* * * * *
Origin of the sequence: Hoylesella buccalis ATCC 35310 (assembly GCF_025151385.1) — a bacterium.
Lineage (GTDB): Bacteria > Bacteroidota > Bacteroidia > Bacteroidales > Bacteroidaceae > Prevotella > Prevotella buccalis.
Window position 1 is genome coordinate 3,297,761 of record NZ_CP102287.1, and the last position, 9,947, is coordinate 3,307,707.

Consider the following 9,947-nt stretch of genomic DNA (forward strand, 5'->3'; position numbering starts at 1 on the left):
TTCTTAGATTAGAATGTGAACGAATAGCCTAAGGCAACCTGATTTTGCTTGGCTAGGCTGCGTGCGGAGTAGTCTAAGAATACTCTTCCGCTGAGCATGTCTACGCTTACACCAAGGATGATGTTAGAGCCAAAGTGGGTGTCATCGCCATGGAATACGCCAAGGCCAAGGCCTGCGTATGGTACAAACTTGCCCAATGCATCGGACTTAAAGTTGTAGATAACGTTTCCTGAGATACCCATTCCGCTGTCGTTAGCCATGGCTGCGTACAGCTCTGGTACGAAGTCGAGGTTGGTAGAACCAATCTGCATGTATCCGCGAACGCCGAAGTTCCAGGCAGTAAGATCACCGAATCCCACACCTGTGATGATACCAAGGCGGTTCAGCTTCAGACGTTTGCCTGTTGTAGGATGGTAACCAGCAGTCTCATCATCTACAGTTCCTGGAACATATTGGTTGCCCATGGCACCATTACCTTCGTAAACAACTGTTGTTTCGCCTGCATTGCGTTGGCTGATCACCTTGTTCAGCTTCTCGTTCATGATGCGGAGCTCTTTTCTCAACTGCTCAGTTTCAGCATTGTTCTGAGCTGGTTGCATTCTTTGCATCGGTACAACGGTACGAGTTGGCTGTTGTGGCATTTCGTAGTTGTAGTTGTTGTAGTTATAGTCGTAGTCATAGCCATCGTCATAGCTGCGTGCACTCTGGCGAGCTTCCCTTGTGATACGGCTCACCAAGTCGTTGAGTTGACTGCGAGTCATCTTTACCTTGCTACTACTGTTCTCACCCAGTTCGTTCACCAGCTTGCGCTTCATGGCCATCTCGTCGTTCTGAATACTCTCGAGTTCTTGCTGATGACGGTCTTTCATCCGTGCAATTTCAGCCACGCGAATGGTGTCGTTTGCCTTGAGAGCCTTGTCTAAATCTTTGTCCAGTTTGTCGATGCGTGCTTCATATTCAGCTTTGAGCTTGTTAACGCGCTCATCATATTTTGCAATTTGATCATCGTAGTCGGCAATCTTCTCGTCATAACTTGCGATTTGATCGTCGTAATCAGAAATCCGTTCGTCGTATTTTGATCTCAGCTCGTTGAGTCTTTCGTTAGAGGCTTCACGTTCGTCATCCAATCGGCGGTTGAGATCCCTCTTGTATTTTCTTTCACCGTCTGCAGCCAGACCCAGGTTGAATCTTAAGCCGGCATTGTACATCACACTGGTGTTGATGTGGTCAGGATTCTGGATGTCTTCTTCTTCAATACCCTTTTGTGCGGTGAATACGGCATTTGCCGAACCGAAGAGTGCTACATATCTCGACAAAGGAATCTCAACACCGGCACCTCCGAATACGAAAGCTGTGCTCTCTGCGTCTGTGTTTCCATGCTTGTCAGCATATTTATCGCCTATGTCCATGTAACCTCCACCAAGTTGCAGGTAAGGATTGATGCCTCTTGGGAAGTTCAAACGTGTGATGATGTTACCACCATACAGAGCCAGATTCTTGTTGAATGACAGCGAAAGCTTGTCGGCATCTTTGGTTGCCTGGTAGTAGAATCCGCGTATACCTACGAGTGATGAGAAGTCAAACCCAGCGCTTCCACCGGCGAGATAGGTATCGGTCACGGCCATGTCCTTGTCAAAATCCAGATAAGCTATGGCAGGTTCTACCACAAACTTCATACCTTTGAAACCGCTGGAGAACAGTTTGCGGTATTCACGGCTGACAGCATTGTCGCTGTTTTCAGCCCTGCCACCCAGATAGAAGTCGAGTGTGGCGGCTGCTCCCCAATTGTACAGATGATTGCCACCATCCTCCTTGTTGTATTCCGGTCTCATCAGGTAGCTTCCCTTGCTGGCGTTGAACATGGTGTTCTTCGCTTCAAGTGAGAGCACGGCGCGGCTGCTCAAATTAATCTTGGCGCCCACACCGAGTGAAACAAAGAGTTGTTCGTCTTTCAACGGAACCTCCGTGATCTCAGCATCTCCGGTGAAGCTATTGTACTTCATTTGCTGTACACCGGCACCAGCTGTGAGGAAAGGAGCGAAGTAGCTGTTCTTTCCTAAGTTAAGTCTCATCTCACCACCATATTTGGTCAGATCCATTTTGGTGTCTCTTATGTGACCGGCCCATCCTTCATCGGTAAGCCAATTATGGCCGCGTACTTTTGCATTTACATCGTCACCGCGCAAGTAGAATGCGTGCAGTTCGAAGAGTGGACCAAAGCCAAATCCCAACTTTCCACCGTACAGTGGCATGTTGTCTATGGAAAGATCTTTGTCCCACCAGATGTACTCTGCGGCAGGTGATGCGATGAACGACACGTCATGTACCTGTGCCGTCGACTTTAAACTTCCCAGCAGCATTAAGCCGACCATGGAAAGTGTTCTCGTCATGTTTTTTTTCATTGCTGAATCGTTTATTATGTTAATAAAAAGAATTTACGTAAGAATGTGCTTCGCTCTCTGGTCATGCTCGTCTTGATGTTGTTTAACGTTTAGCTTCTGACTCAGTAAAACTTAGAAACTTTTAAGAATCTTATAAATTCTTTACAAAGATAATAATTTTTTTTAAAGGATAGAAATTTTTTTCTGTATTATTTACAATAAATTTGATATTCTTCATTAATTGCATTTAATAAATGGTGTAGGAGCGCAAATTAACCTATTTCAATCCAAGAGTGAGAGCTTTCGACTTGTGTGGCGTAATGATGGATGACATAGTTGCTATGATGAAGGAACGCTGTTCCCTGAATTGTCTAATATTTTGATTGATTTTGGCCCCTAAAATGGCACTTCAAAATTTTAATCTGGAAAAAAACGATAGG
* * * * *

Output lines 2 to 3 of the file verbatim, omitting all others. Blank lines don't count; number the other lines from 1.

Lineage (GTDB): Bacteria > Bacteroidota > Bacteroidia > Bacteroidales > Bacteroidaceae > Prevotella > Prevotella buccalis.
Window position 1 is genome coordinate 3,297,761 of record NZ_CP102287.1, and the last position, 9,947, is coordinate 3,307,707.